Of course, this got me thinking about what kind of writer I choose to be. Am I a lion, bold, predatory, submitting and entering contests, willing to take bigger and bigger risks? Or am I a quieter soul, given to gambols across the word landscape, waiting for time and luck to change my course? Do I lead the pride, stalk, attack? Or do I follow the leader, easily herded and easy prey for stronger, fiercer writers? It is a fine line to follow, that knife-edge between abrasive and bold, yet I suspect each of us has, at our core, that instinct to hunt.

One of my 2019 commitments is to be more pro-active in sending out work. While this may appear on the surface to be an easy resolution, there are pitfalls. Editors typically take a long time to respond. Contests provide deadlines months out from the initial call. Agents fall into several categories: the ones who respond immediately (Thank you, dear ones!), those who tease with requests for full manuscripts and then seem to forget you, and those who provide no response at all. I can deal with the first two. It is the third that makes me crazy.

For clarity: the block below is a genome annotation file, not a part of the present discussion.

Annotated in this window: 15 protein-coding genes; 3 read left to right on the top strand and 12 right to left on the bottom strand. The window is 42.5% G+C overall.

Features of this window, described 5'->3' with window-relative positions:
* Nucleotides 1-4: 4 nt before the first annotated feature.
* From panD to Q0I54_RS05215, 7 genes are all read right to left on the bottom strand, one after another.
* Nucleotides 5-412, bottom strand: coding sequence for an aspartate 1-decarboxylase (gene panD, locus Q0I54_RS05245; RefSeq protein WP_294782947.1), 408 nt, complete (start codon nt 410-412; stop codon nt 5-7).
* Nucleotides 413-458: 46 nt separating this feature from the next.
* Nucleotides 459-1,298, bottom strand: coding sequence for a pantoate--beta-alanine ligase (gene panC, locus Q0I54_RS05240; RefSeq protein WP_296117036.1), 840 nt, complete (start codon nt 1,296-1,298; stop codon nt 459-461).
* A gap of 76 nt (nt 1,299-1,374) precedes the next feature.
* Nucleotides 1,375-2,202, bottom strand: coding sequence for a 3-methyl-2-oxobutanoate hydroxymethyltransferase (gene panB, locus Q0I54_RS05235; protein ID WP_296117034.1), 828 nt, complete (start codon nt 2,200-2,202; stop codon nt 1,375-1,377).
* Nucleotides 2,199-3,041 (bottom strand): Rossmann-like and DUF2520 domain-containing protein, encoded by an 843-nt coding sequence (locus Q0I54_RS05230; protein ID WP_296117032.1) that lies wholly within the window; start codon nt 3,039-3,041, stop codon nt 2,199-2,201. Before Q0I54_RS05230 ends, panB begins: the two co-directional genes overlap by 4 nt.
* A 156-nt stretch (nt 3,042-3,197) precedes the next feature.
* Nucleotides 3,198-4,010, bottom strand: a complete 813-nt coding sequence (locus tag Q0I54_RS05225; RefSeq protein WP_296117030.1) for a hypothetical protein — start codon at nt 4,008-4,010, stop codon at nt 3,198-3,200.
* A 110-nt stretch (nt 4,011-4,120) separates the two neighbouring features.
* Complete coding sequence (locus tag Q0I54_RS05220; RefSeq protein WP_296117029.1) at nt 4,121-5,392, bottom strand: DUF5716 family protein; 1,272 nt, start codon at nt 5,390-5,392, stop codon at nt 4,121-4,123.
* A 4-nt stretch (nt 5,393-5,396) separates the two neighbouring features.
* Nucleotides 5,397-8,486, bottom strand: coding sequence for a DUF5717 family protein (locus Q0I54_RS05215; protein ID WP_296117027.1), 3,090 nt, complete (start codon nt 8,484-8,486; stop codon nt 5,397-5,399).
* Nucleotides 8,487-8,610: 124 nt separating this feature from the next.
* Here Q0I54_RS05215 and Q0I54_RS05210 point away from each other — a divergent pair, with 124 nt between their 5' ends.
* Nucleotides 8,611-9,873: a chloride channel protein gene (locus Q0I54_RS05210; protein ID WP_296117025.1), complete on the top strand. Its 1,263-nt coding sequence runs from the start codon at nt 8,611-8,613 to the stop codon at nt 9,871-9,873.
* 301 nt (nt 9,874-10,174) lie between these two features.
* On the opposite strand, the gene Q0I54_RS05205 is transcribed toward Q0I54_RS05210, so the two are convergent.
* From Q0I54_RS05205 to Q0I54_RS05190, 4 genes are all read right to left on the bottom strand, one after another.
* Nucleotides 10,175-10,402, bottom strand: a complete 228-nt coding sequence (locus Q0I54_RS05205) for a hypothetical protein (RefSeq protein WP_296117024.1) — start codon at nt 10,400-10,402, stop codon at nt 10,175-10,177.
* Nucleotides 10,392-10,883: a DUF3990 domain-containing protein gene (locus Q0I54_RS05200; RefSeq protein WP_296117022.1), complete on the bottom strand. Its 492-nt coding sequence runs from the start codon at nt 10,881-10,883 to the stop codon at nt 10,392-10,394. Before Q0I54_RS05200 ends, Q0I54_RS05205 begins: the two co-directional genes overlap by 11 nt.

Every article I’ve ever read on queries includes a caveat about being professional and courteous. Shouldn’t those admonitions apply to agents as well? A NO reply is temporarily ego-crushing. A NO RESPONSE is an on-going open wound. Did my query arrive? Did I pick the wrong agent? Did my sample end up formatted in some crazy, unreadable font? Most of all, when I hear nothing, I spend too much time pondering the final question — What did I do wrong? Yes, I know the number of queries received by agents makes their job difficult, but email provides an easy way to send a reply. I, for one, would deeply appreciate knowing definitively where I stand. But…the lion wastes little time on the one that got away, choosing instead to pursue the next one in view.

So, dear reader, have I wandered too far off topic or is the meandering spot on? Like the unpredictable month of March, a post can begin with one thought and segue sharply into another. It’s interesting to study my writer’s interior monologue, to follow the twists of my fevered mind! But, I insist on returning to the initial question. Which are you — lion or lamb? Which do you want to be?

Drop me a comment and tell me what you think…:)